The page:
But if we focus on the common ground, could we indirectly teach people to notice and appreciate the differences in people on their own, by making them stand out on a canvas of shared human qualities? Could we change our words first to unite people, then to think for themselves?

That isn’t to say that we shouldn’t talk about diversity. But maybe part of changing the game is knowing when to talk about same versus different. Both are important. Both play a role. And as the saying goes, while knowledge is knowing what to say, wisdom is knowing when to say it.

I vs We

There is no “I” in team…but guess what? There isn’t a “we” either.

The other problem with word plays is it only takes a little cleverness to get another player back.

Case and point: there is no “I” in team, but there is an “I” in leadership, ownership, and three of them in responsibility.

So there.

Moving on, should we focus on the individual or the team?

Self awareness or situational awareness?

Hint: It depends, and it’s not an either-or answer.

To stop or to continue…

Where else does the metaphor of the “counterfeit” apply?

How else can a focus on the opposite lead us to what we’re truly after?

What does it tell us about how to solve the problems and pursue the opportunities in front of us?

It isn’t about knowing the difference between what’s real and what isn’t. It’s about knowing which one is important and when. It’s about knowing how to pay attention.

It is helpful to remind ourselves that in a world where we’re taught that growth means good, full means satisfied, and 100% means perfection, life is forever an act of counterbalance.

It is helpful to know our own tendencies, and understand when to go with and counteract them.

"A Circulatory System," Ink and Watercolor Drawing, 10 x 14 inches, by Jenie Gao
“A Circulatory System,” ink and watercolor on paper, 10 x 14 inches, by Jenie Gao. It is a part of the series, “A Test of Vision.”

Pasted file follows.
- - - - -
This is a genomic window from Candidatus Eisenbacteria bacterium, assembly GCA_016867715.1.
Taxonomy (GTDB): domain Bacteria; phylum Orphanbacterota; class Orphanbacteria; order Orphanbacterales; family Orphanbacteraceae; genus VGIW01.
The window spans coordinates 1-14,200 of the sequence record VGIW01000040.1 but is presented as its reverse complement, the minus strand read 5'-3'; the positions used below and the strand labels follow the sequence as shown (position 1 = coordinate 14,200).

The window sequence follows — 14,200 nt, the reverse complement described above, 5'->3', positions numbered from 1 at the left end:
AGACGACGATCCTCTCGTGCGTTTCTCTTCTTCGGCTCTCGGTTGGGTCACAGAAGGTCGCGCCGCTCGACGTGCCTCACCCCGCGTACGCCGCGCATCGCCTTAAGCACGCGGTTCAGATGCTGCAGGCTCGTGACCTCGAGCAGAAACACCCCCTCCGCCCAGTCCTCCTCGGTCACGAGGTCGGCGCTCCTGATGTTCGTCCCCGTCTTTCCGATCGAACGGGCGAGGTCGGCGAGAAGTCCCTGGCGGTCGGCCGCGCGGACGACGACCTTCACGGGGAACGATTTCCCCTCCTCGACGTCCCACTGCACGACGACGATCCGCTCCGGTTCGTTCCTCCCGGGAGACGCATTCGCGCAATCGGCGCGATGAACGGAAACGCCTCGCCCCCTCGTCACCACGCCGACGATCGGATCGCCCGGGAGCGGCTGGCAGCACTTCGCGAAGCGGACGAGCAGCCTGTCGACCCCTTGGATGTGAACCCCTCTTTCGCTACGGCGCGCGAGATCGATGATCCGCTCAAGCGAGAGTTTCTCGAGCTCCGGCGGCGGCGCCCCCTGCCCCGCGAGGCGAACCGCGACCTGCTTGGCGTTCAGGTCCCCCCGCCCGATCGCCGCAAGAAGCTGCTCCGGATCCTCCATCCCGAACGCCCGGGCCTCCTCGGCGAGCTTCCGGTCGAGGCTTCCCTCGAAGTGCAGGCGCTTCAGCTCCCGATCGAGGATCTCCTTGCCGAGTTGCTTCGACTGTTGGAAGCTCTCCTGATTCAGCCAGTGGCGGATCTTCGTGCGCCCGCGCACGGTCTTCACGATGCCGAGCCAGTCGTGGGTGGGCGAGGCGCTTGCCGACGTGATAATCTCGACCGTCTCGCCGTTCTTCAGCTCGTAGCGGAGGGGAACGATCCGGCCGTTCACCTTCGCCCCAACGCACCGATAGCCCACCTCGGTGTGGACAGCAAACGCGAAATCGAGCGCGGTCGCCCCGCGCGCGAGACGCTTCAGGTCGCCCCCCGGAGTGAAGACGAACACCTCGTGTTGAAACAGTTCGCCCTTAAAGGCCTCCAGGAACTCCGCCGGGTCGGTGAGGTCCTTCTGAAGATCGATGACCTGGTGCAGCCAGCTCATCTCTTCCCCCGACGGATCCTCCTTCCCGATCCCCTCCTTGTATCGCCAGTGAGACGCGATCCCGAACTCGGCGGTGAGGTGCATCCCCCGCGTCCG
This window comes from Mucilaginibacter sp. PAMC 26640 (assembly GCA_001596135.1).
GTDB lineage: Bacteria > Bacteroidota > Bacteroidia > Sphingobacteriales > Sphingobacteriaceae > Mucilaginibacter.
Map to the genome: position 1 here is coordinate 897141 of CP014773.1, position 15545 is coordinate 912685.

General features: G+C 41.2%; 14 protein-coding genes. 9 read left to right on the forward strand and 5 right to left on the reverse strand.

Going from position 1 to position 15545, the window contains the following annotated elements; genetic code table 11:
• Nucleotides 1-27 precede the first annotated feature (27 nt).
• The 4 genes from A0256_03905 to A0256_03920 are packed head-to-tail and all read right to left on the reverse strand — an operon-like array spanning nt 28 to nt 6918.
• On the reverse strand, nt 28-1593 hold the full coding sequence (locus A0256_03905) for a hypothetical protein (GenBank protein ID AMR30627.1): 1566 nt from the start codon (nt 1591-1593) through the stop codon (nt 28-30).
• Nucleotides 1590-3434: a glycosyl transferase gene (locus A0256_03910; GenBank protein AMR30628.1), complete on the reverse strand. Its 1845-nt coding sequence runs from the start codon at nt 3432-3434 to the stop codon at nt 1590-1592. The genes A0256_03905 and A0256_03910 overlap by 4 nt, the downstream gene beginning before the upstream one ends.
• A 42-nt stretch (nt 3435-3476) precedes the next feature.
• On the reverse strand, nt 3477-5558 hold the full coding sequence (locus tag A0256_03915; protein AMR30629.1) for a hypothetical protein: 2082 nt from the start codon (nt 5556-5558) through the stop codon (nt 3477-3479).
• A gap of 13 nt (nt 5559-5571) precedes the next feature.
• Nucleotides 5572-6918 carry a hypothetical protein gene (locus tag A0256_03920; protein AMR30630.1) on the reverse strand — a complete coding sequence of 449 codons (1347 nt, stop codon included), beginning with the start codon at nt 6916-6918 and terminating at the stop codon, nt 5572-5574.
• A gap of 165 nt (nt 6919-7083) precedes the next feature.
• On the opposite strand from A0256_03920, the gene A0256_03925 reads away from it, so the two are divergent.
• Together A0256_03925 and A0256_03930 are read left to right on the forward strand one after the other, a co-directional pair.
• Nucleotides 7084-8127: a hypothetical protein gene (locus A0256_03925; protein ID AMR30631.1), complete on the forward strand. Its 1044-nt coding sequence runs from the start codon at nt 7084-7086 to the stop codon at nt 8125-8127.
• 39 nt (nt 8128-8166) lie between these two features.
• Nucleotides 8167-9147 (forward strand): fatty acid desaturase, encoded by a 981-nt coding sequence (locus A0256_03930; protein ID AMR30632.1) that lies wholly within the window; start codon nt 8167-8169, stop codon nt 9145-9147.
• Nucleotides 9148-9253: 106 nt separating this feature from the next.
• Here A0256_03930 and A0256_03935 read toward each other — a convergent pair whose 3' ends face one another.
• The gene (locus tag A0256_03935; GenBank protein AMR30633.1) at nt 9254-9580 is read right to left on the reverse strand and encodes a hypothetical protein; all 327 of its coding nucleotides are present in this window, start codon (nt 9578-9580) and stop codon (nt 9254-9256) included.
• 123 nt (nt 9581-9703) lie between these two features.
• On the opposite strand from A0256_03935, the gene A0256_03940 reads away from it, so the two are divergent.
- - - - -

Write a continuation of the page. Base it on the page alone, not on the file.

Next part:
A challenge to my community: speak up for what you care about

It’s not a loud voice, but it’s an extremely prevalent one in our culture.

I have friends who choose not to talk about things like politics on Facebook or at work, because the wrong person might see, because that coworker or that family member or old friend might disagree. And as someone who’s been there, as someone who cringes at the unnecessary and irrational drama that so often surrounds and overwhelms us, I get it.

I get it. I don’t want to fight with my friends or family either. I don’t want to fight with the people I have to sit next to or potentially report to.

But you know what? That’s exactly the problem. We’re a society that predicates being polite over being respectful. No, you’re not respecting your family or your workplace by being quiet about the things you really care about. Instead you and me and all of us are acting like no one else around us is an adult capable of handling a hard, but meaningful conversation. You don’t want to hurt feelings. You don’t want to create unnecessary pain. You don’t want to lose connection with people whom you truly respect and appreciate. You don’t want to bite the ones who’ve fed you.

But. You are allowing a different pain to grow silently within us. You are perpetuating a culture of self interest rather than community. And you are creating a “safe” community rather than a resilient one.

I challenge you. I challenge you to speak up. Not in a coarse way, but in a meaningful and powerful way.

I challenge you to practice a voice of respect and influence over one of civility. You can still cater to the values of peacekeeping without holding your tongue.